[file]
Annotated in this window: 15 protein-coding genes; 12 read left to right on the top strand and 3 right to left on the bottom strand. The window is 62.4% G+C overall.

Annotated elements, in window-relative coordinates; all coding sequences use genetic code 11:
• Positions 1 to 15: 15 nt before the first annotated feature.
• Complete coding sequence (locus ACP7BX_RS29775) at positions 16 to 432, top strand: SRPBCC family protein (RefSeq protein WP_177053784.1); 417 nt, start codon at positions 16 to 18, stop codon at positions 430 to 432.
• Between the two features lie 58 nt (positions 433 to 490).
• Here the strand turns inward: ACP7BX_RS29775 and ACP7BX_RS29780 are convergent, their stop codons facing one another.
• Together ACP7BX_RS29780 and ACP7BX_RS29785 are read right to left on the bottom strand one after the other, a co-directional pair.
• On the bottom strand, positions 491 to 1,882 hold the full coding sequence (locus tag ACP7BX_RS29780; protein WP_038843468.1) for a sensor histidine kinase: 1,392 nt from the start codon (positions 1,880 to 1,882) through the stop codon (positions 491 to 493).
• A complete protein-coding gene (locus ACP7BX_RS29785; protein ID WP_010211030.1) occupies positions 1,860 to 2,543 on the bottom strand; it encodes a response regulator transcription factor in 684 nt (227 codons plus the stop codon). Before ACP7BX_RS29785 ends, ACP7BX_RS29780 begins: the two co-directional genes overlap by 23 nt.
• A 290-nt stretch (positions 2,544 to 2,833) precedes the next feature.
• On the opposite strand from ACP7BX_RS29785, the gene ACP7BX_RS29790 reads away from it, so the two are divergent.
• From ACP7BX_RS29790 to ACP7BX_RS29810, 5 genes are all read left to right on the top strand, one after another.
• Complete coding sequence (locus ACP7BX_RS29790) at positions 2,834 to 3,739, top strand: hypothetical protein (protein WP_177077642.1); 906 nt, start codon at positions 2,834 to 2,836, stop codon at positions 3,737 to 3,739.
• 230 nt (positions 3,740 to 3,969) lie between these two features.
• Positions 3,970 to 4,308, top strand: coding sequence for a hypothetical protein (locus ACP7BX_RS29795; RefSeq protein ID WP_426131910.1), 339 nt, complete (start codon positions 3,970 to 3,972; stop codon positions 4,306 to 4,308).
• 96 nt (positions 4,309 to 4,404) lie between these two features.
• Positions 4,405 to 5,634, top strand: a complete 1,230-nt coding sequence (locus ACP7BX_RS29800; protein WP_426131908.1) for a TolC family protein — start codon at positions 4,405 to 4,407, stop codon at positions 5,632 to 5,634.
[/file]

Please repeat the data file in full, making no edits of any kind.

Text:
Annotated in this window: 15 protein-coding genes; 12 read left to right on the top strand and 3 right to left on the bottom strand. The window is 62.4% G+C overall.

Annotated elements, in window-relative coordinates; all coding sequences use genetic code 11:
• Positions 1 to 15: 15 nt before the first annotated feature.
• Complete coding sequence (locus ACP7BX_RS29775) at positions 16 to 432, top strand: SRPBCC family protein (RefSeq protein WP_177053784.1); 417 nt, start codon at positions 16 to 18, stop codon at positions 430 to 432.
• Between the two features lie 58 nt (positions 433 to 490).
• Here the strand turns inward: ACP7BX_RS29775 and ACP7BX_RS29780 are convergent, their stop codons facing one another.
• Together ACP7BX_RS29780 and ACP7BX_RS29785 are read right to left on the bottom strand one after the other, a co-directional pair.
• On the bottom strand, positions 491 to 1,882 hold the full coding sequence (locus tag ACP7BX_RS29780; protein WP_038843468.1) for a sensor histidine kinase: 1,392 nt from the start codon (positions 1,880 to 1,882) through the stop codon (positions 491 to 493).
• A complete protein-coding gene (locus ACP7BX_RS29785; protein ID WP_010211030.1) occupies positions 1,860 to 2,543 on the bottom strand; it encodes a response regulator transcription factor in 684 nt (227 codons plus the stop codon). Before ACP7BX_RS29785 ends, ACP7BX_RS29780 begins: the two co-directional genes overlap by 23 nt.
• A 290-nt stretch (positions 2,544 to 2,833) precedes the next feature.
• On the opposite strand from ACP7BX_RS29785, the gene ACP7BX_RS29790 reads away from it, so the two are divergent.
• From ACP7BX_RS29790 to ACP7BX_RS29810, 5 genes are all read left to right on the top strand, one after another.
• Complete coding sequence (locus ACP7BX_RS29790) at positions 2,834 to 3,739, top strand: hypothetical protein (protein WP_177077642.1); 906 nt, start codon at positions 2,834 to 2,836, stop codon at positions 3,737 to 3,739.
• 230 nt (positions 3,740 to 3,969) lie between these two features.
• Positions 3,970 to 4,308, top strand: coding sequence for a hypothetical protein (locus ACP7BX_RS29795; RefSeq protein ID WP_426131910.1), 339 nt, complete (start codon positions 3,970 to 3,972; stop codon positions 4,306 to 4,308).
• 96 nt (positions 4,309 to 4,404) lie between these two features.
• Positions 4,405 to 5,634, top strand: a complete 1,230-nt coding sequence (locus ACP7BX_RS29800; protein WP_426131908.1) for a TolC family protein — start codon at positions 4,405 to 4,407, stop codon at positions 5,632 to 5,634.